- The problem with Comic-Con, I've realized, isn't the scheduling or the lines. It's the one-issue fans. The guy with the "Twilight RUINED Comic-Con" sign was wrong, but he was also sort of right. People who come to the Con JUST to see a certain property and then take up valuable real estate in the room showing that panel create a situation where long, long lines never move forward. I left the line for Ballroom 20 when it became obvious that I wasn't going to see Whedon, and when I wandered by later to see if I had a prayer of getting into True Blood, the people I had been in line behind were heading home dejectedly after standing there for four hours, after waiting to see Joss ... and then the women who kick ass ... and then some actors who play vampires. They had thought all three sounded fun and didn't see a one. One-issue fans, like one-issue voters, tend to have a lot more passion, so they're more likely to get up and fight for their favorite property, and this can only end poorly. Plus, one-issue fans are the ones least susceptible to the seat-clearer panels the Con tosses in between bigger ones to get people to leave and make room for new folks. Thinking about it, I think some sort of panel preregistration is the best solution to this problem.
- Also thinking about what people were saying in comments yesterday, I think the reason that there's SO much complaining about lines at Comic-Con in the media is that we're not used to waiting in line. With a few exceptions, the press pretty much has to wait with everybody else. And that's cool! That's one of the things that makes Comic-Con great! But since this is the only place where we're treated like this, we're probably disproportionately likely to notice.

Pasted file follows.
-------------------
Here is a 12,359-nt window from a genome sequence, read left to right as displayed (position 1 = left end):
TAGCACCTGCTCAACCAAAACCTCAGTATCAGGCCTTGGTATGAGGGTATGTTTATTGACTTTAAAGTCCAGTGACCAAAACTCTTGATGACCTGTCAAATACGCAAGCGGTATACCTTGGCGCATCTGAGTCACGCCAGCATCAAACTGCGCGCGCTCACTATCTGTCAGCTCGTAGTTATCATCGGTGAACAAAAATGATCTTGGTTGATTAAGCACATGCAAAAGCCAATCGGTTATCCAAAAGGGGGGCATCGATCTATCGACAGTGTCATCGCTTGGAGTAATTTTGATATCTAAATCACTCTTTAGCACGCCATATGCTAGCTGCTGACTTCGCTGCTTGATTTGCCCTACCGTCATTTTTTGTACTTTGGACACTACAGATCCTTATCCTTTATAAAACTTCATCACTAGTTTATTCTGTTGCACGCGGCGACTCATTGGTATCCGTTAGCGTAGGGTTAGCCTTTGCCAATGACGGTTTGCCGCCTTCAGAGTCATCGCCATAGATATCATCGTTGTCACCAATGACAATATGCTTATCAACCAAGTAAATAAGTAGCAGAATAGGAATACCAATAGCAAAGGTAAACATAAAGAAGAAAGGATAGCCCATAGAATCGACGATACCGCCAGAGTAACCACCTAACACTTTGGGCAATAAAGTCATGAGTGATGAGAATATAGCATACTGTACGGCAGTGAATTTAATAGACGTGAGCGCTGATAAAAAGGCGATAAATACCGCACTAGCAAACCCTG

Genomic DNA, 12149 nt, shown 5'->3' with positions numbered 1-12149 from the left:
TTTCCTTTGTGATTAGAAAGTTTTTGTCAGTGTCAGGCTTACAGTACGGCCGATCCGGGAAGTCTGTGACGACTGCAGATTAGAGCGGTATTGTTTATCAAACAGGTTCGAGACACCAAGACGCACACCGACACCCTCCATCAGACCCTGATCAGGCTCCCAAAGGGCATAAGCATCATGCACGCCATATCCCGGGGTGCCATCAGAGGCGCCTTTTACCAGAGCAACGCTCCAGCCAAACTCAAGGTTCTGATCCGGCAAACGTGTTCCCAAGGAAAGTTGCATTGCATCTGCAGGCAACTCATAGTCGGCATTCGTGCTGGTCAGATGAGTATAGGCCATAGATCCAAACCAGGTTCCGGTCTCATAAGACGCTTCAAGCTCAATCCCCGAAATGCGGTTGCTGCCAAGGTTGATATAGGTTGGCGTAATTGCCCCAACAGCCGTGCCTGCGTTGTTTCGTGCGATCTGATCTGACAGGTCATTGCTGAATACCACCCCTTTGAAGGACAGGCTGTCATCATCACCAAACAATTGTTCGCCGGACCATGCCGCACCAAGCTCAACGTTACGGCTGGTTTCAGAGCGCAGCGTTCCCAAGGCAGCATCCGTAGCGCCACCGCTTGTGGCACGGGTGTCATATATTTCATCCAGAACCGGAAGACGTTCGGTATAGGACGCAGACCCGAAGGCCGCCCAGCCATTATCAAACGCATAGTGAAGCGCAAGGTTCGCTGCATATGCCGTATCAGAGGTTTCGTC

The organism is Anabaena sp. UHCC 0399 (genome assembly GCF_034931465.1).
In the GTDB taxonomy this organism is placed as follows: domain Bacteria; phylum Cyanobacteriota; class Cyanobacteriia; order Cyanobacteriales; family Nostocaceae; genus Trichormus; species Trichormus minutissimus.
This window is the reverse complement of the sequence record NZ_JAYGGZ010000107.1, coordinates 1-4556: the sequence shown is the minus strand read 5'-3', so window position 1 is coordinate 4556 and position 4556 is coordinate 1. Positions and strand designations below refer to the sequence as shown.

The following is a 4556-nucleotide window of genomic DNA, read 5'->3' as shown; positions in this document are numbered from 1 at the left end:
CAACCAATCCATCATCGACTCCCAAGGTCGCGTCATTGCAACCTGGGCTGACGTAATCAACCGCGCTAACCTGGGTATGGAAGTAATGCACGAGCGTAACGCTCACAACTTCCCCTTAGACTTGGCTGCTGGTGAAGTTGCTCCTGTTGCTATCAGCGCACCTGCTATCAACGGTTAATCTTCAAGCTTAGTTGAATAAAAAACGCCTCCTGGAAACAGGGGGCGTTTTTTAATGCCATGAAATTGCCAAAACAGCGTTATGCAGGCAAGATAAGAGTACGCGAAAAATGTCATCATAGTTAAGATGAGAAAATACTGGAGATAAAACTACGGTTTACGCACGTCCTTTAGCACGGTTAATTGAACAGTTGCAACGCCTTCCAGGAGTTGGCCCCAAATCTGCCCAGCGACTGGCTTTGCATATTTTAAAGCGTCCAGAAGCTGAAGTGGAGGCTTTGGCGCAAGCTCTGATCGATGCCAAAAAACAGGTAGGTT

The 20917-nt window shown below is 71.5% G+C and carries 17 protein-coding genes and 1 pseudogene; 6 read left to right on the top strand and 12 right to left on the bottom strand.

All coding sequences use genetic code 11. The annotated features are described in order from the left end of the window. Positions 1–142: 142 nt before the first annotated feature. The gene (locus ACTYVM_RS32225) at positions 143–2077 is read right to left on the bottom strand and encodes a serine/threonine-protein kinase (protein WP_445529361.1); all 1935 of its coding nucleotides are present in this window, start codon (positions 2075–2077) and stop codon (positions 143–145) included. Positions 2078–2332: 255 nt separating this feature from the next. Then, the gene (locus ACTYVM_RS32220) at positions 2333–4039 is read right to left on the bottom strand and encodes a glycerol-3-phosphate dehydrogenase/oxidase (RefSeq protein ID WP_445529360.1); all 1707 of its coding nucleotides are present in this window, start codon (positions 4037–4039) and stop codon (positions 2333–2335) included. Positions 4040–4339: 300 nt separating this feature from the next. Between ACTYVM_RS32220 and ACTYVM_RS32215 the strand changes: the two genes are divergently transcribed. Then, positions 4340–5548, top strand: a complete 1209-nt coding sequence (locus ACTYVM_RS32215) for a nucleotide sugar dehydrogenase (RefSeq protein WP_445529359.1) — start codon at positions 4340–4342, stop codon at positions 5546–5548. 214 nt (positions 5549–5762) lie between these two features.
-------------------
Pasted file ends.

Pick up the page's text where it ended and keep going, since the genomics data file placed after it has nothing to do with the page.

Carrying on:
- Finally, it's time for an actual journalist whine: I wish the folks at the Con wouldn't be so touchy about plugging in laptops to the outlets here at the convention center or us standing near our computers while they charge. The only way we can give you publicity is with electricity. Make us stand in line, definitely, but give us our power!
Tomorrow: My morning is pretty set. I've gotta cover the Chuck panel for another outlet, then I'm going to hit Venture Bros., since you guys seemed interested in that (and I like the show too). After that, I may try to hit something else, but from 2 p.m. on, I'll be Community's. After that, if I can get away in time, I'm torn between trying to get in to see Scott Pilgrim, going to the Marvel films panel, or going to the Fables panel. Readers: Choose! Or pick something else entirely.